Golf enthusiasts consider the game to be addictive. In addition to being loads of fun and good physical activity, the course is a common place for both social and business gatherings. Over the years, more and more women have come to appreciate the game. With some basic equipment, a few lessons and practice, you too can begin to enjoy this popular sport.
To begin playing the game, you need some basic equipment. For clubs, you'll need a driver, one or two fairway woods, a few irons, a pitching wedge and putter. Purchase clubs designed specifically for women; clubs are also made for right-handers and left-handers. Although you can purchase clubs separately, buying them in a set may be the most economical.
If you didn't purchase a set, you'll need a golf bag. Some other necessary items are a glove, balls and tees. Starting out, you might want to try a ball created with women in mind--they are designed for golfers with a slower swing speed and will aid you in getting more ball height and distance.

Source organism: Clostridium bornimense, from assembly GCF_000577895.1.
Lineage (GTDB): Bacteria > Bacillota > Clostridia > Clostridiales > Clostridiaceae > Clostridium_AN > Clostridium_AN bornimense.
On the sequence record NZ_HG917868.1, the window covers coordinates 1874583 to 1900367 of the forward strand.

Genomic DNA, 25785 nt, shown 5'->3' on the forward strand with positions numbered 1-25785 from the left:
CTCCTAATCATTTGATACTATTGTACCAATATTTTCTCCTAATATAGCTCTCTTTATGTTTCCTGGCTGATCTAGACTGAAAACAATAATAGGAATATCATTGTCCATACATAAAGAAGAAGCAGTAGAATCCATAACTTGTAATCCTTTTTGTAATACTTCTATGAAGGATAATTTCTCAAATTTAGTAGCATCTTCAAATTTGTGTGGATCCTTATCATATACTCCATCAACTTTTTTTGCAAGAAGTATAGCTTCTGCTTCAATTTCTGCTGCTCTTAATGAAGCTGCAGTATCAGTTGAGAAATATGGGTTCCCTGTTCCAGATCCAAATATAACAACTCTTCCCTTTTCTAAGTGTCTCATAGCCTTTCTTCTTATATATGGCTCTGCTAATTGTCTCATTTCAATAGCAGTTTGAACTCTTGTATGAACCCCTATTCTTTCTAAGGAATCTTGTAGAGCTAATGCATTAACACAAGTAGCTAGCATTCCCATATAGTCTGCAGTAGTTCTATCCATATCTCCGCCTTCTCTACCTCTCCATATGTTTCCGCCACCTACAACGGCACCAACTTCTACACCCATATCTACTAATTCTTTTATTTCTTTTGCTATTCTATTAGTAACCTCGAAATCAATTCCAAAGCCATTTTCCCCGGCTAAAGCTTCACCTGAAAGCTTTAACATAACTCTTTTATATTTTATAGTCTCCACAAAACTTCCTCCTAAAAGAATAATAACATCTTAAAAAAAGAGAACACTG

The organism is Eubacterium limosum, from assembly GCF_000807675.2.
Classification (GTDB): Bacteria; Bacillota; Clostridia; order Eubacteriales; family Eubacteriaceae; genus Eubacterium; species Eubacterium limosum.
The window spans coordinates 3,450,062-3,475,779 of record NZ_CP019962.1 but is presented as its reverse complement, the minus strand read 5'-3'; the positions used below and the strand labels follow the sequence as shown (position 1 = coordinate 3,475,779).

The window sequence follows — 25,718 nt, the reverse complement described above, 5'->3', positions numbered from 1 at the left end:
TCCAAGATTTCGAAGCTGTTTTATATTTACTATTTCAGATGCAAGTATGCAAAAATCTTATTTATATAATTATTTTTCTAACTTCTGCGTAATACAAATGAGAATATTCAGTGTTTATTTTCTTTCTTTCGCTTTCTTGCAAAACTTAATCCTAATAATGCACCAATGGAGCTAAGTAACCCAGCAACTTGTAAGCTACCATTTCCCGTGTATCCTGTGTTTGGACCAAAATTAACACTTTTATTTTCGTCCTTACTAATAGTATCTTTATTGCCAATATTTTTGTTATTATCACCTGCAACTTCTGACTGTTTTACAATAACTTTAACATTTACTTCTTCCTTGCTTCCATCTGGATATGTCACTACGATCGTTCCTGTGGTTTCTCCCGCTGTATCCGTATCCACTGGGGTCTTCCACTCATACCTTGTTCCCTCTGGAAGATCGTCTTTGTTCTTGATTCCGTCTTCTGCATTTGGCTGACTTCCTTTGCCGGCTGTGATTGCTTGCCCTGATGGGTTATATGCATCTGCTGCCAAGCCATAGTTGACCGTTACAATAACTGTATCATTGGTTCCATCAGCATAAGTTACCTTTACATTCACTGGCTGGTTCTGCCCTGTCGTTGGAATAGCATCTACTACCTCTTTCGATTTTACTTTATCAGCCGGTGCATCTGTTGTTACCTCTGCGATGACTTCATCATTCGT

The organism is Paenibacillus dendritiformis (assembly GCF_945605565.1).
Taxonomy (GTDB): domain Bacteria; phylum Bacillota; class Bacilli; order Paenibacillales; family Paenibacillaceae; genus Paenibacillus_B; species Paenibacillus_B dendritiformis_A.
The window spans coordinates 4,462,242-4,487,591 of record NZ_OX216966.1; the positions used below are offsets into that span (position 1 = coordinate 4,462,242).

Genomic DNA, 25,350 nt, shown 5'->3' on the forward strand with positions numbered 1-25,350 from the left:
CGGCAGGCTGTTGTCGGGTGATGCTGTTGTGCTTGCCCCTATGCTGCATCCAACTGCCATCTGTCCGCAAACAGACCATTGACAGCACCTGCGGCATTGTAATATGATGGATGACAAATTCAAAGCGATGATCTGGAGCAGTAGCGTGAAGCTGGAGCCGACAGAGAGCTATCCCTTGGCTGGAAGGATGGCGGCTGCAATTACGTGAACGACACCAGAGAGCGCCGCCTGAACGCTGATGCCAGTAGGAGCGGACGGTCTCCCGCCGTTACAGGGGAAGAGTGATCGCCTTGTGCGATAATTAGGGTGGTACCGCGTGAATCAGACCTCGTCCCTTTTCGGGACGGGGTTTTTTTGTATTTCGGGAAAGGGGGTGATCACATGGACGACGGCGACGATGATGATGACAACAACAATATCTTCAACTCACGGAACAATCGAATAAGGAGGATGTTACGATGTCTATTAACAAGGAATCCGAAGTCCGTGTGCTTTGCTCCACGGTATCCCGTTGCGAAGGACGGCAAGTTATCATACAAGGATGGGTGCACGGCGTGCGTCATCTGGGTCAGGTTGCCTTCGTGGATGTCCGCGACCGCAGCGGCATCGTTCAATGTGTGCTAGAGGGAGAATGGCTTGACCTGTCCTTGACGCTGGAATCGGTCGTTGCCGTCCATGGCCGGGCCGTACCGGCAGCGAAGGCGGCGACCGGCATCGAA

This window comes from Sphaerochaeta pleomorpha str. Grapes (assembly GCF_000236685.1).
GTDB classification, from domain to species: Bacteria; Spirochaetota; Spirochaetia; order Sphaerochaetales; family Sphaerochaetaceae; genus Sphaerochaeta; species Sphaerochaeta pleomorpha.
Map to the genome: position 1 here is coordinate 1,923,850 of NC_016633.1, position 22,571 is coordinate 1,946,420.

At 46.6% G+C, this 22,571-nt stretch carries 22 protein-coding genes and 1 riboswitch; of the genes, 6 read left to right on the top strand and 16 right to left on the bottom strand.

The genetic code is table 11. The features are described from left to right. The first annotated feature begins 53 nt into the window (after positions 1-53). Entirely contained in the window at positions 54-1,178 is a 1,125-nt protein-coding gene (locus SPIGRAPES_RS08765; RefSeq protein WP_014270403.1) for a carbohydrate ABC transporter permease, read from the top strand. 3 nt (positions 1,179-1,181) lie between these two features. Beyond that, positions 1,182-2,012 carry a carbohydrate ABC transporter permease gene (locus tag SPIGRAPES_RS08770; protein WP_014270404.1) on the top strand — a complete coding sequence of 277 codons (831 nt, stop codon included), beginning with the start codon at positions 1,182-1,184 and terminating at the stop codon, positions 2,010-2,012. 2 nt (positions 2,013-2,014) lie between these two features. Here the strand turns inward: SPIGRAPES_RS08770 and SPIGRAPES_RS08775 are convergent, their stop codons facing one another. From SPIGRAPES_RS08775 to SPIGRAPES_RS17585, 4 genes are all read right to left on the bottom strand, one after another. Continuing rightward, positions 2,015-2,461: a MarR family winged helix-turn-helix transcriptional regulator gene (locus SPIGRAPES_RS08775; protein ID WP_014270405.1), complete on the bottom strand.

Learning the Game
Nothing can replace sessions on the driving range and putting green. Attending a golf clinic or having a few lessons from a professional instructor can aid you in getting acclimated. A professional will help you develop good habits that will continue as you grow and improve. Things like a good grip, posture, body position and swing will be covered in your lessons. After learning the basics, you should spend some time practicing and perfecting these techniques.
Once you're really ready to play, you'll need a few clothing items. The most important will be quality golf shoes. Your selection is crucial, because an uncomfortable pair of shoes can ruin your game. Next, you'll need a couple of pairs of pants and tops. Stick with the dress code that is widely accepted by golf courses: slacks (Docker style), long shorts, skorts or ankle-length pants paired with a golf or sports shirt (such as a polo-style shirt).
If you want to be liked on the course, familiarize yourself with golf etiquette. As a new player, there are a few points you'll want to remember. First, early on, you'll be somewhat slow. If you find that you are holding up others, let them play ahead or pick up and proceed to the next hole. Be careful not to play too close to or interrupt others while they are playing. Finally, everyone playing a golf course agrees to take care of it. This means repairing divots (holes in the fairway made when you hit a shot) and ball marks (dents from when your ball lands on the green) and raking the bunker after you play out of the sand.